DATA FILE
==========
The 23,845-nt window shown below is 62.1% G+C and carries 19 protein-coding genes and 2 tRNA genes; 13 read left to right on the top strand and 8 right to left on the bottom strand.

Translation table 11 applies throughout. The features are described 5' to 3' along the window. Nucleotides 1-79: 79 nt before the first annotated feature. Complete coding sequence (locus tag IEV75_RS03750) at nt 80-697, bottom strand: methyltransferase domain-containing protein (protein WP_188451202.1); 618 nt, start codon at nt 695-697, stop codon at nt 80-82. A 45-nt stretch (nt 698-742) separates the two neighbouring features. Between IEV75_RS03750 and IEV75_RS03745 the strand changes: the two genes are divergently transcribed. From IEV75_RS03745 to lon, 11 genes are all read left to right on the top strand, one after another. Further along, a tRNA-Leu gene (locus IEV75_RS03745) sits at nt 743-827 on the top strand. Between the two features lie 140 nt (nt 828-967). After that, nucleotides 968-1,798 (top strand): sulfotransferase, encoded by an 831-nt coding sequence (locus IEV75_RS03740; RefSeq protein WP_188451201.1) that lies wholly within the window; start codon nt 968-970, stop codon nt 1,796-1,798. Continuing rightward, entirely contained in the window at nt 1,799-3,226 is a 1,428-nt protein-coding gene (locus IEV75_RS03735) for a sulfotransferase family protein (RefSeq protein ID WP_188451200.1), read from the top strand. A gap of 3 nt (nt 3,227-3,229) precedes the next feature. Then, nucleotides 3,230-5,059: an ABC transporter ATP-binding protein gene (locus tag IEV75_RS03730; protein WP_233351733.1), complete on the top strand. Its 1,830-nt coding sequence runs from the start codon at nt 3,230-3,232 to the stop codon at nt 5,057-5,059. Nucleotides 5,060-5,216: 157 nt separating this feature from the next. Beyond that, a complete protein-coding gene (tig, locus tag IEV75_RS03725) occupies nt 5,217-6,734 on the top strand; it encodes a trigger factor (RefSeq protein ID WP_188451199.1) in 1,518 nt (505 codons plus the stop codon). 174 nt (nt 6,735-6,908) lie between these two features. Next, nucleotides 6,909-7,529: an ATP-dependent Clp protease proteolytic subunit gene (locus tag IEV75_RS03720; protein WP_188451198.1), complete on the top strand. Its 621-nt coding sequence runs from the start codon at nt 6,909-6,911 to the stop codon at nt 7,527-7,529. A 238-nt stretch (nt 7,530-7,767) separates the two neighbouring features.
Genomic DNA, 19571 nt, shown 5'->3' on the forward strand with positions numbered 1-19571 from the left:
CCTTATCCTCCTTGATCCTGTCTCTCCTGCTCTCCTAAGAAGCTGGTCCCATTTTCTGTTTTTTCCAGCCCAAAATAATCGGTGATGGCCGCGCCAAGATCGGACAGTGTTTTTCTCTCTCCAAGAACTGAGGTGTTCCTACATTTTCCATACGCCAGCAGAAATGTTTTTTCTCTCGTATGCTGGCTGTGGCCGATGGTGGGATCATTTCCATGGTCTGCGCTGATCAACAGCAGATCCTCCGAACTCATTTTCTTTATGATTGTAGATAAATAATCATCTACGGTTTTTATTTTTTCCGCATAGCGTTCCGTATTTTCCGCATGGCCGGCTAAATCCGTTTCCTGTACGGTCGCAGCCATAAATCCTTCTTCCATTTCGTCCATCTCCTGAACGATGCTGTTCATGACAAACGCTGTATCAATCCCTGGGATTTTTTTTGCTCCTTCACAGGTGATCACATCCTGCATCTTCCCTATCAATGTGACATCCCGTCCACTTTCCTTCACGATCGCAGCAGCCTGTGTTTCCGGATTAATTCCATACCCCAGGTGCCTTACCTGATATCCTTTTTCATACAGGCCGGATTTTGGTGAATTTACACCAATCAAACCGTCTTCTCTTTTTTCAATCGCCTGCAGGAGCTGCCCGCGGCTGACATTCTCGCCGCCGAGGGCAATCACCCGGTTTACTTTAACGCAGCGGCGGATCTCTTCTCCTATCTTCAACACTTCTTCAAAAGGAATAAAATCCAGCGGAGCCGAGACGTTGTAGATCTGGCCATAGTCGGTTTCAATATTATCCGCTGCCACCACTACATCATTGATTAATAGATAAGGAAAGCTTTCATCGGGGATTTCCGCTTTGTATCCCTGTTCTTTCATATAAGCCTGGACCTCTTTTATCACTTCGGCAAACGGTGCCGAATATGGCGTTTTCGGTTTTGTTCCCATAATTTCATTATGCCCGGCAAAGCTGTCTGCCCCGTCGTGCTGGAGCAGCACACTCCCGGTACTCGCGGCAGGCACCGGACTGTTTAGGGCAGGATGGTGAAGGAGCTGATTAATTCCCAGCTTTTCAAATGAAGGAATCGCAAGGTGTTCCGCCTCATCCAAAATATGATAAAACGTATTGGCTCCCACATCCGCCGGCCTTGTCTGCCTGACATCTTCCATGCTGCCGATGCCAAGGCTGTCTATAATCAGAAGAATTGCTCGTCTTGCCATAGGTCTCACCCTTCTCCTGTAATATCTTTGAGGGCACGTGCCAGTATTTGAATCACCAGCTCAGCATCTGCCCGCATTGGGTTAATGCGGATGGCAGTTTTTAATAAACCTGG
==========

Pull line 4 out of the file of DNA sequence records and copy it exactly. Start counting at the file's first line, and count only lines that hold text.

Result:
CCTTATCCTCCTTGATCCTGTCTCTCCTGCTCTCCTAAGAAGCTGGTCCCATTTTCTGTTTTTTCCAGCCCAAAATAATCGGTGATGGCCGCGCCAAGATCGGACAGTGTTTTTCTCTCTCCAAGAACTGAGGTGTTCCTACATTTTCCATACGCCAGCAGAAATGTTTTTTCTCTCGTATGCTGGCTGTGGCCGATGGTGGGATCATTTCCATGGTCTGCGCTGATCAACAGCAGATCCTCCGAACTCATTTTCTTTATGATTGTAGATAAATAATCATCTACGGTTTTTATTTTTTCCGCATAGCGTTCCGTATTTTCCGCATGGCCGGCTAAATCCGTTTCCTGTACGGTCGCAGCCATAAATCCTTCTTCCATTTCGTCCATCTCCTGAACGATGCTGTTCATGACAAACGCTGTATCAATCCCTGGGATTTTTTTTGCTCCTTCACAGGTGATCACATCCTGCATCTTCCCTATCAATGTGACATCCCGTCCACTTTCCTTCACGATCGCAGCAGCCTGTGTTTCCGGATTAATTCCATACCCCAGGTGCCTTACCTGATATCCTTTTTCATACAGGCCGGATTTTGGTGAATTTACACCAATCAAACCGTCTTCTCTTTTTTCAATCGCCTGCAGGAGCTGCCCGCGGCTGACATTCTCGCCGCCGAGGGCAATCACCCGGTTTACTTTAACGCAGCGGCGGATCTCTTCTCCTATCTTCAACACTTCTTCAAAAGGAATAAAATCCAGCGGAGCCGAGACGTTGTAGATCTGGCCATAGTCGGTTTCAATATTATCCGCTGCCACCACTACATCATTGATTAATAGATAAGGAAAGCTTTCATCGGGGATTTCCGCTTTGTATCCCTGTTCTTTCATATAAGCCTGGACCTCTTTTATCACTTCGGCAAACGGTGCCGAATATGGCGTTTTCGGTTTTGTTCCCATAATTTCATTATGCCCGGCAAAGCTGTCTGCCCCGTCGTGCTGGAGCAGCACACTCCCGGTACTCGCGGCAGGCACCGGACTGTTTAGGGCAGGATGGTGAAGGAGCTGATTAATTCCCAGCTTTTCAAATGAAGGAATCGCAAGGTGTTCCGCCTCATCCAAAATATGATAAAACGTATTGGCTCCCACATCCGCCGGCCTTGTCTGCCTGACATCTTCCATGCTGCCGATGCCAAGGCTGTCTATAATCAGAAGAATTGCTCGTCTTGCCATAGGTCTCACCCTTCTCCTGTAATATCTTTGAGGGCACGTGCCAGTATTTGAATCACCAGCTCAGCATCTGCCCGCATTGGGTTAATGCGGATGGCAGTTTTTAATAAACCTGG